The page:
I meet and speak with many engineers doing some analog design as part of their project, and they fall various categories, with some blurring of the boundaries. Starting at one side of the spectrum and swinging across to the other, I see:
- The software engineer who has to do a little bit of analog (or a power-supply); he or she is usually not a happy camper
- The novice, who doesn’t know why all this analog is needed, since everything “out there” is digital these days and, anyway, the project is mostly digital circuitry, processors, and code
- The engineer who acknowledges that the unavoidable laws of physics dictate that certain functions, requirements, and constraints–such as line drivers, digital I/O, signal integrity, sensors and transducer interfacing, noise/EMI/RF–mandate “analog” thinking whether they like it or not.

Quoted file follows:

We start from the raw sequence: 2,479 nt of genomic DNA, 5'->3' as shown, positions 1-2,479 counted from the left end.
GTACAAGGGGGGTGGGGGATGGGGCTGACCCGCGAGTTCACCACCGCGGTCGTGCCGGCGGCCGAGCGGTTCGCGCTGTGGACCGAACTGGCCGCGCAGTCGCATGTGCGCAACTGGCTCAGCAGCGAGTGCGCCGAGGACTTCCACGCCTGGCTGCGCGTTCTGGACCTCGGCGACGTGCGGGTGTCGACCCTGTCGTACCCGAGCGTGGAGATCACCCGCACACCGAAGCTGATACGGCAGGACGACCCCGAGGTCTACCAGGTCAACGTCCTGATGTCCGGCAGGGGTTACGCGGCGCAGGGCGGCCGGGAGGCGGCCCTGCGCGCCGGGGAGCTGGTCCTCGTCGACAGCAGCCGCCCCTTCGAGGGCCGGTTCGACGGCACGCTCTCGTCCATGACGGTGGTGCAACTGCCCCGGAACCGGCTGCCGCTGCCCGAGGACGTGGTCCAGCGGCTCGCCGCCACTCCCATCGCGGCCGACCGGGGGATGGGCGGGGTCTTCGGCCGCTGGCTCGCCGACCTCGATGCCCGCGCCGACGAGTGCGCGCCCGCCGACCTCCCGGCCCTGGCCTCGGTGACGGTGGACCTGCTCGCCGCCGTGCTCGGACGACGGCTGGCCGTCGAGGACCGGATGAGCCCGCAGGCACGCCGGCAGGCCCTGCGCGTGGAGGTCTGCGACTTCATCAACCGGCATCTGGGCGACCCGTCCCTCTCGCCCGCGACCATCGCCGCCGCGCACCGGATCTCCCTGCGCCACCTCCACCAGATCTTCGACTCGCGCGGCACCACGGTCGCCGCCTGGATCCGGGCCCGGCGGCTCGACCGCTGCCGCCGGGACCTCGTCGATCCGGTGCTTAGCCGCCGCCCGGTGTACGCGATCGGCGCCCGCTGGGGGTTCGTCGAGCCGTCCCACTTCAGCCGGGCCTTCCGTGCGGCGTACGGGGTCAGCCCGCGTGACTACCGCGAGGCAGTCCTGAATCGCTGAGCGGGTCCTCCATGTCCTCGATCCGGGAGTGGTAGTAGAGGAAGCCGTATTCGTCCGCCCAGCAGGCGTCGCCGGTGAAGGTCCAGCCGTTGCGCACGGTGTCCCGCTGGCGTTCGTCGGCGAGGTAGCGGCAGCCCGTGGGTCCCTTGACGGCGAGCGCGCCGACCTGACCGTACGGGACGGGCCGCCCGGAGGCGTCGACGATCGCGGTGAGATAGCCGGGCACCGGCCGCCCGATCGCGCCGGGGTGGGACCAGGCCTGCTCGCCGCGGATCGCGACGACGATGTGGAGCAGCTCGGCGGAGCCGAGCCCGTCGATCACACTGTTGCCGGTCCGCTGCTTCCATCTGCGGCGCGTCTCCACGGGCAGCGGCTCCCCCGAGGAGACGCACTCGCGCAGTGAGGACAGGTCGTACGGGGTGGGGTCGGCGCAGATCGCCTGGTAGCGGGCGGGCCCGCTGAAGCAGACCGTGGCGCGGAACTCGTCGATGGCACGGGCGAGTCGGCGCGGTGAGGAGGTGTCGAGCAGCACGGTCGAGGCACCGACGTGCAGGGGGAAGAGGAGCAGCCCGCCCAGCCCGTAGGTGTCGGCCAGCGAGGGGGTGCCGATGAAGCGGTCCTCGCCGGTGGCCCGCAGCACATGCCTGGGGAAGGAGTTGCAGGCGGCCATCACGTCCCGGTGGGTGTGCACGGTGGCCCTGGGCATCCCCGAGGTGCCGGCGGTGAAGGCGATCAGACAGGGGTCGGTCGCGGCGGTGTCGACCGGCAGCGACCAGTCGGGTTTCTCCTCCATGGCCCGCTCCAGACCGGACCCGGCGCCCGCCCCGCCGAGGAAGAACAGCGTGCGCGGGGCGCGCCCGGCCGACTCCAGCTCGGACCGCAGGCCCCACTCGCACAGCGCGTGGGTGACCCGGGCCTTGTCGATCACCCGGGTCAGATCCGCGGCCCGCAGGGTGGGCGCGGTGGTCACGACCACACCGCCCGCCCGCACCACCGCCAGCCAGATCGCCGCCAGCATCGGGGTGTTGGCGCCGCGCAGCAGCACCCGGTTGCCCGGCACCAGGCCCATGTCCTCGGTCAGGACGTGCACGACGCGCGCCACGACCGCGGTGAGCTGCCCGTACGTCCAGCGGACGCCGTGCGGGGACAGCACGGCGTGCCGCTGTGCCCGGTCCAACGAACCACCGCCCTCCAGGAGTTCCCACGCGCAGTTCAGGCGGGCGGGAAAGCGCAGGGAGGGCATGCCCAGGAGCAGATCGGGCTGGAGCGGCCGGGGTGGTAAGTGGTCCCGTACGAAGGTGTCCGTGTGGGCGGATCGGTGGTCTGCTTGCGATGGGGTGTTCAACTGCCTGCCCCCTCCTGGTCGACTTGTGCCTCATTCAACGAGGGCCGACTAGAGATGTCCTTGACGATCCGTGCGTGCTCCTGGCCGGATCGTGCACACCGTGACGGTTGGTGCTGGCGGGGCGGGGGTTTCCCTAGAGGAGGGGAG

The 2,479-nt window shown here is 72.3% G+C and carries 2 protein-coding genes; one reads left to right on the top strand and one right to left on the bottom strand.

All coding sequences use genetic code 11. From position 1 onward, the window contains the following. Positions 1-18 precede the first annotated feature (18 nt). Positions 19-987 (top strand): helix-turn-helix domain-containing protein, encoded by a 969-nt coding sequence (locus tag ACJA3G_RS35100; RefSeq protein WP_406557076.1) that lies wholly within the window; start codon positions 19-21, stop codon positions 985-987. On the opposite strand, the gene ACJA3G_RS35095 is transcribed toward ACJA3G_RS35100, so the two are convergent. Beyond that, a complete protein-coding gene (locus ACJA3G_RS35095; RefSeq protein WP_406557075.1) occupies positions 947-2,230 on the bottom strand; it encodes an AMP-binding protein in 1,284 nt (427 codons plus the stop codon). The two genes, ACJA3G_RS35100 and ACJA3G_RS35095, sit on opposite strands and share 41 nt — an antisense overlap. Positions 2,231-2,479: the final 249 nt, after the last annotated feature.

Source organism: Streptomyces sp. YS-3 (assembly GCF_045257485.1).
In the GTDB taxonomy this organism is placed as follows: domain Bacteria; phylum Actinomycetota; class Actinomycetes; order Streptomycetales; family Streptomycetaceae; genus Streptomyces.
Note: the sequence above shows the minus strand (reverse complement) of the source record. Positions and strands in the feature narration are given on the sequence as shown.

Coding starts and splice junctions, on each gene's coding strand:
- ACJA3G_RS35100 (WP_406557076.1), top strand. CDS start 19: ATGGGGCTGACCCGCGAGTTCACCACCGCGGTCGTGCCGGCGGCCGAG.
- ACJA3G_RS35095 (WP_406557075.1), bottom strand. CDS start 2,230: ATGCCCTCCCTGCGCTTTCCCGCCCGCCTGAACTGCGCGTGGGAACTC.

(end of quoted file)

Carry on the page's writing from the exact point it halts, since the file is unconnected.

- The engineer who knows some functions are better done using analog circuitry and some are better executed in digital form, as a function of performance, accuracy, speed, power, cost, and many other parameters and priorities–and chooses accordingly
- And finally, the die-hard analog designer who will never implement a function digitally if it can be done by an analog circuit; and who will never accept digital closed-loop control of a power supply; if it were even remotely practical to use analog circuitry for everything, he or she would.
What kind of designer are you? Are you too blinded by a bias–either from lack of experience or too much experience–that you can't look at the different ways of accomplishing the project goals, and matching them with respect to the project's priorities? That's what real engineering is all about. ♦